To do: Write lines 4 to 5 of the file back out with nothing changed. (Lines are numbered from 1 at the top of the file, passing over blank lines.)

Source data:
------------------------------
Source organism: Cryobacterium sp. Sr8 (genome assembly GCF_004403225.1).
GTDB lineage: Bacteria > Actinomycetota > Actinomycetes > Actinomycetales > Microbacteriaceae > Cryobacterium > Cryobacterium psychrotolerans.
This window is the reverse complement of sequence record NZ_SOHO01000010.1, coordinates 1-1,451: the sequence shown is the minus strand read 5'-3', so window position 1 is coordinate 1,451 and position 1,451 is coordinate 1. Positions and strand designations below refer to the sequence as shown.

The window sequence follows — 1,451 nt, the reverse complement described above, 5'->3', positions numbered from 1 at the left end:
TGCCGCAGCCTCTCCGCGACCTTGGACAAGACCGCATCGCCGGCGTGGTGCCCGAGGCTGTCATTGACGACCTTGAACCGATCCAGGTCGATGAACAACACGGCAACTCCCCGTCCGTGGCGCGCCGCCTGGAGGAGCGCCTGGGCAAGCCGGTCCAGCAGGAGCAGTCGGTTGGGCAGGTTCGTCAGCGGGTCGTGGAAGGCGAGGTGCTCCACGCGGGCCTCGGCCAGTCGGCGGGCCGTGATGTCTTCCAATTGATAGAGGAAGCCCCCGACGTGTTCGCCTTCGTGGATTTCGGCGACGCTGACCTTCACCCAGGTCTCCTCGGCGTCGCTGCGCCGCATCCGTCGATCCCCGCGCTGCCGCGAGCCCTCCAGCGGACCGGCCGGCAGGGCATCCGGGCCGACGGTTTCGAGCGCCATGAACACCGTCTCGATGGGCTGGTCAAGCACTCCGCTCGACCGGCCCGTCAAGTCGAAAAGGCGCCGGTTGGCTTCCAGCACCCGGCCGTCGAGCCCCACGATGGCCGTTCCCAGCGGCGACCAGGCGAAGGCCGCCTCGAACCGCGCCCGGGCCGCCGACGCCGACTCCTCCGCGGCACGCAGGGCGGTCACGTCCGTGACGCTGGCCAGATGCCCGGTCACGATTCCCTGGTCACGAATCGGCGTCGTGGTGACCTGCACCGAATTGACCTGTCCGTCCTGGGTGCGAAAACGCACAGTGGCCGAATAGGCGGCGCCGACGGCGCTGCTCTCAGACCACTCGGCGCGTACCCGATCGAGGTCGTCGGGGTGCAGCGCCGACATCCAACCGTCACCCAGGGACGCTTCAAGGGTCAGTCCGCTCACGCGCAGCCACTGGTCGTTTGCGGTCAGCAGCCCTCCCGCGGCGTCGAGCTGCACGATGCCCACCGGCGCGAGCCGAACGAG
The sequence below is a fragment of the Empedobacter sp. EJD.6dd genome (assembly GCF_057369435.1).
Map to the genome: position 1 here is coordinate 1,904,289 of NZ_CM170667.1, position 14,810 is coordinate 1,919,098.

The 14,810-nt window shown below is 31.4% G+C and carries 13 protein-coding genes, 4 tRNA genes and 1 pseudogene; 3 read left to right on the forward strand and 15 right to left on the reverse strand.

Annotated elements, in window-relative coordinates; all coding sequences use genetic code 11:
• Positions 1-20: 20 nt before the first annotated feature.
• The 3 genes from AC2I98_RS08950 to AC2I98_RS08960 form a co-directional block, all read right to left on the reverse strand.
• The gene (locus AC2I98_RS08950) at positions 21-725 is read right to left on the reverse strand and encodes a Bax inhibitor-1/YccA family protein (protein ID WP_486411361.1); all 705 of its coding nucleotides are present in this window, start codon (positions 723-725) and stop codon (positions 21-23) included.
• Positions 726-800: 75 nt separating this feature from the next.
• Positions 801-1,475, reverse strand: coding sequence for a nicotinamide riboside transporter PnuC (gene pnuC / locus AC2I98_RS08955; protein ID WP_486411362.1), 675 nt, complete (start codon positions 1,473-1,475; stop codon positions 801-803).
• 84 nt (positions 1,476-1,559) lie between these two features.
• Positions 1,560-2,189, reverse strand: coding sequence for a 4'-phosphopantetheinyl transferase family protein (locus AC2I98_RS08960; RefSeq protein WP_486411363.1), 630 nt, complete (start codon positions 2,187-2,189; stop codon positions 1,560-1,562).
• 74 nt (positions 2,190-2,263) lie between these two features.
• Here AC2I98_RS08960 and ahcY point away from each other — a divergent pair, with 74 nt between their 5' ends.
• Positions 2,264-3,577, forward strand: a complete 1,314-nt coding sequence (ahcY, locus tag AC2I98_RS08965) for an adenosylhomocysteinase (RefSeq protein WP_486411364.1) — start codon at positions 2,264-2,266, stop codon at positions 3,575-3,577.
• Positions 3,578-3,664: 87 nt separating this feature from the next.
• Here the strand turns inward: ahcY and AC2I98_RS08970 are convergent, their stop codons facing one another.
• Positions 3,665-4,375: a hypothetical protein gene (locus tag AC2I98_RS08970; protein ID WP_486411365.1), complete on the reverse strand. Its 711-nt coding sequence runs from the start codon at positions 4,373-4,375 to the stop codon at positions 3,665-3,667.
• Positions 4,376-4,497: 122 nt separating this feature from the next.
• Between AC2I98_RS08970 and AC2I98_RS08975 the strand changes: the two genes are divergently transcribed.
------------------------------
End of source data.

The window sequence follows — 1,451 nt, the reverse complement described above, 5'->3', positions numbered from 1 at the left end:
TGCCGCAGCCTCTCCGCGACCTTGGACAAGACCGCATCGCCGGCGTGGTGCCCGAGGCTGTCATTGACGACCTTGAACCGATCCAGGTCGATGAACAACACGGCAACTCCCCGTCCGTGGCGCGCCGCCTGGAGGAGCGCCTGGGCAAGCCGGTCCAGCAGGAGCAGTCGGTTGGGCAGGTTCGTCAGCGGGTCGTGGAAGGCGAGGTGCTCCACGCGGGCCTCGGCCAGTCGGCGGGCCGTGATGTCTTCCAATTGATAGAGGAAGCCCCCGACGTGTTCGCCTTCGTGGATTTCGGCGACGCTGACCTTCACCCAGGTCTCCTCGGCGTCGCTGCGCCGCATCCGTCGATCCCCGCGCTGCCGCGAGCCCTCCAGCGGACCGGCCGGCAGGGCATCCGGGCCGACGGTTTCGAGCGCCATGAACACCGTCTCGATGGGCTGGTCAAGCACTCCGCTCGACCGGCCCGTCAAGTCGAAAAGGCGCCGGTTGGCTTCCAGCACCCGGCCGTCGAGCCCCACGATGGCCGTTCCCAGCGGCGACCAGGCGAAGGCCGCCTCGAACCGCGCCCGGGCCGCCGACGCCGACTCCTCCGCGGCACGCAGGGCGGTCACGTCCGTGACGCTGGCCAGATGCCCGGTCACGATTCCCTGGTCACGAATCGGCGTCGTGGTGACCTGCACCGAATTGACCTGTCCGTCCTGGGTGCGAAAACGCACAGTGGCCGAATAGGCGGCGCCGACGGCGCTGCTCTCAGACCACTCGGCGCGTACCCGATCGAGGTCGTCGGGGTGCAGCGCCGACATCCAACCGTCACCCAGGGACGCTTCAAGGGTCAGTCCGCTCACGCGCAGCCACTGGTCGTTTGCGGTCAGCAGCCCTCCCGCGGCGTCGAGCTGCACGATGCCCACCGGCGCGAGCCGAACGAG